I want us to spend a few moments meditating and mulling over why Jesus was baptized. Obviously, he had no sin of which to repent. So why be baptized by his cousin John?  

We know from the surrounding scriptures that John’s baptism was just that – a baptism of repentance – calling the Jewish people out on their self-righteousness, their disregard for the poor and the lowly, and to remind the poor that there was something better for them and it was here now.

Jesus, by being baptized and by later commissioning the disciples to baptize showed forth the life of the Trinity.  But more than that, Jesus changed baptism. Yes, it was still for the remission of sins and for repentance, but it now also was a dying to oneself to live for God.

When Jesus went into the water, he was putting aside the desires and wants of his human nature, he was dying to self.  Coming out of the water, he now lived for God and God’s will.

That is what our baptism is today.  We were baptized to erase our sin. But we were also saying that “yes, I will die to self, so I can live for God.” 

We preach a lot about what this means – taking care of the poor, the homeless, the downtrodden, the immigrant.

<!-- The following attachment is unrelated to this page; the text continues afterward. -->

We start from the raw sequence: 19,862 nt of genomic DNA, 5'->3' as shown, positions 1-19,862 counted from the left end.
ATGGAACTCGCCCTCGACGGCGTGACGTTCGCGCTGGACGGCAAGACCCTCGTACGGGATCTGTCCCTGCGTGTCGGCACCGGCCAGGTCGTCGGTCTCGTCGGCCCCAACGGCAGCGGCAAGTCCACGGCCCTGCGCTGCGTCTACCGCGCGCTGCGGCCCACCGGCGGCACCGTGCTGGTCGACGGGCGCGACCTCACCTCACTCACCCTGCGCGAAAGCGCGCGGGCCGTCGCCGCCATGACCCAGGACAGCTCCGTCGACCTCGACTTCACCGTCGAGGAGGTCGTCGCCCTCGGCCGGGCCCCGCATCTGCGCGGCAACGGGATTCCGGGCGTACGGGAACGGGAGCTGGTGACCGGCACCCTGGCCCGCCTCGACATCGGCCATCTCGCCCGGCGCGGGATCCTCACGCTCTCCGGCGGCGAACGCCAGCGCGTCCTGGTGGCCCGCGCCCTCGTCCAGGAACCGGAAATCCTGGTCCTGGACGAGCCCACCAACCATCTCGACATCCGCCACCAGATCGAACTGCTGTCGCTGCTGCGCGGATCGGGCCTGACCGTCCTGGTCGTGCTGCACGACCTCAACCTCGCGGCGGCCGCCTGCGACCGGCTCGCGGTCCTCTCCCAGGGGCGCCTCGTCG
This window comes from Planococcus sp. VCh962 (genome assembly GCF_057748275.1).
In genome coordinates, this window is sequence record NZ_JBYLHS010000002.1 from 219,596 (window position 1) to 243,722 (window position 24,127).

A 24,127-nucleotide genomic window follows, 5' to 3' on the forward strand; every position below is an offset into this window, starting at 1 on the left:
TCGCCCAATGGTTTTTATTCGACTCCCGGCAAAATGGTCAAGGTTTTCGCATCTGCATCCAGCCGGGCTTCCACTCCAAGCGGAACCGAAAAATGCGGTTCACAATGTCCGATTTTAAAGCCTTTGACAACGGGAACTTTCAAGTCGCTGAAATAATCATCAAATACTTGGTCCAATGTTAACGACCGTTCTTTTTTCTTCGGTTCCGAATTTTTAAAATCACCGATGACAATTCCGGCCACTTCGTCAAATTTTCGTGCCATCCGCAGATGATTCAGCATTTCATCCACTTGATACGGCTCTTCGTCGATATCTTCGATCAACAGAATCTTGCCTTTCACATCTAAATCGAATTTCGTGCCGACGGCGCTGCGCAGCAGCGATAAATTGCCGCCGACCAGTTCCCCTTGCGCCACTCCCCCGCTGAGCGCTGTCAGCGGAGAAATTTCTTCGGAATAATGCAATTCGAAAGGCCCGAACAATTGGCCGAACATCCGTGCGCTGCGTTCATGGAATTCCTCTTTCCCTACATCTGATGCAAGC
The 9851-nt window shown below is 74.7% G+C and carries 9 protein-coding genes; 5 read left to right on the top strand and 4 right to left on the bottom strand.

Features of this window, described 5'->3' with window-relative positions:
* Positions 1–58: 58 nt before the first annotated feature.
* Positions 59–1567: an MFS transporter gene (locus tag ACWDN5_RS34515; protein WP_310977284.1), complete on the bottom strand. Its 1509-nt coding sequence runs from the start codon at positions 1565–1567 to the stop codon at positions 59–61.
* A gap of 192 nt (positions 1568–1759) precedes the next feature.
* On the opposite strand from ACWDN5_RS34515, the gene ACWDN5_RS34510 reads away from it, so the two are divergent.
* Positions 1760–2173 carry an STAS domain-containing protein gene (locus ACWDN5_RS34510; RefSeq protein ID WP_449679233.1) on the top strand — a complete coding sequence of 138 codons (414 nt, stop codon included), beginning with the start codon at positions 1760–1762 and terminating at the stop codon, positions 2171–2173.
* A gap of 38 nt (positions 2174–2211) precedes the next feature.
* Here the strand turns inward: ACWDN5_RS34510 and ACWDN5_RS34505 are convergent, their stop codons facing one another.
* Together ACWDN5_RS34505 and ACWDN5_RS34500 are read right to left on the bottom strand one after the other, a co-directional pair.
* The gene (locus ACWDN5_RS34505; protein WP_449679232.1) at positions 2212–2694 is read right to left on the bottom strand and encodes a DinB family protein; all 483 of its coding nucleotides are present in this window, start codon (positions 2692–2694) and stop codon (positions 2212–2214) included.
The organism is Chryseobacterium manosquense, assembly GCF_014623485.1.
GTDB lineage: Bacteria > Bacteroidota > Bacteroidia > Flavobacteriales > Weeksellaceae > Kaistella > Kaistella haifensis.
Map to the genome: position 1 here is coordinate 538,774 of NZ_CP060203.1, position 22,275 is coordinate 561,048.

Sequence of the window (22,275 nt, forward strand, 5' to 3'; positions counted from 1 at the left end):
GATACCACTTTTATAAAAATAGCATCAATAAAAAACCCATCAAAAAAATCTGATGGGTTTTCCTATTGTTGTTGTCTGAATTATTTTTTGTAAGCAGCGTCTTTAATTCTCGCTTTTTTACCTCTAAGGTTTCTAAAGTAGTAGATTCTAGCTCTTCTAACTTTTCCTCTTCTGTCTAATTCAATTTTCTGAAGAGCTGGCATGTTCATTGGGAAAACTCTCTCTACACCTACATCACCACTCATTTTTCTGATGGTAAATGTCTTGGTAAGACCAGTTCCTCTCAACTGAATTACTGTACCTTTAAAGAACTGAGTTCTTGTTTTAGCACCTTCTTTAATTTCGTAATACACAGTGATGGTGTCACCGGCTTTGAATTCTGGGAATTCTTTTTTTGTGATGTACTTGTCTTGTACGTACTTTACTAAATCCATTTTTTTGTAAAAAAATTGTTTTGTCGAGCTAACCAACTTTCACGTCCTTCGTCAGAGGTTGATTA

The prophet Isaiah in our first reading says, “a bruised reed he shall not break, and a smoldering wick he shall not quench, until he establishes justice on the earth.” 

We are that bruised reed, we are that smoldering wick.  We are given the opportunity to heal and to be reignited by God’s unconditional love.

But Isaiah also tells us what this dying to self and living for God entails: “I formed you and set you…a light for the nations, to open the eyes of the blind, to bring out prisoners from confinement, and from the dungeon, those who live in darkness.” 

We, by our baptism, have said that, “yes, I will be a light in the darkness.  I will do all I can to open the eyes of the blind to the love of God; I will work tirelessly to bring people freedom from their sins, and shine the light of God’s love into the darkest of hearts. And I will work for social justice for every person.”

This is what our baptism means.  This is why Jesus was baptized. To show us the way that we should follow. And having been shown the way, to live it.

There is no shortage of people that need to hear the Good News. But even more importantly – they need to be shown the Good News. This we do by living the Gospel of peace, the Gospel of love, the Gospel of hope.